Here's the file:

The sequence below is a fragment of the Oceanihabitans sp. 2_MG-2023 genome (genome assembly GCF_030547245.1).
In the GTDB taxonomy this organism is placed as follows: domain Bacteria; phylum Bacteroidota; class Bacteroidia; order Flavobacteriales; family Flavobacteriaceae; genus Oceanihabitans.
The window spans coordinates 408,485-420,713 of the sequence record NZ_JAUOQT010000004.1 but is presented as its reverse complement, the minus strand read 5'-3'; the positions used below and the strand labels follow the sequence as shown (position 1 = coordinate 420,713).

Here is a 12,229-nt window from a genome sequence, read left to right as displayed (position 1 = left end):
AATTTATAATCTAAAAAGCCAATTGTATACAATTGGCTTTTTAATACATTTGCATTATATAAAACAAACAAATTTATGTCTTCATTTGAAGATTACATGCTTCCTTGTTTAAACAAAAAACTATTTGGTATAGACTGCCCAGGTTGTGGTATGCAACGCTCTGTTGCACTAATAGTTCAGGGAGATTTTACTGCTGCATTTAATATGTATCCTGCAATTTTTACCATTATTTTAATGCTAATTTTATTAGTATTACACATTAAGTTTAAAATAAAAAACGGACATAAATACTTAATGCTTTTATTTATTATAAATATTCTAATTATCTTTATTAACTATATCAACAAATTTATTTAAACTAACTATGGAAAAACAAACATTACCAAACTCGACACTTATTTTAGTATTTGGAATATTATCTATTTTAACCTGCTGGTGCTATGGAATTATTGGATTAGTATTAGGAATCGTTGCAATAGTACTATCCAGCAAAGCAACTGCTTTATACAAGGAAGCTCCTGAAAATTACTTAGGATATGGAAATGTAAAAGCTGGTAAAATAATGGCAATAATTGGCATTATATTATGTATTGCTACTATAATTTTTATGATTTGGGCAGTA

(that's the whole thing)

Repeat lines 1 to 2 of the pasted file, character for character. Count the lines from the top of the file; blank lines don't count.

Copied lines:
The sequence below is a fragment of the Oceanihabitans sp. 2_MG-2023 genome (genome assembly GCF_030547245.1).
In the GTDB taxonomy this organism is placed as follows: domain Bacteria; phylum Bacteroidota; class Bacteroidia; order Flavobacteriales; family Flavobacteriaceae; genus Oceanihabitans.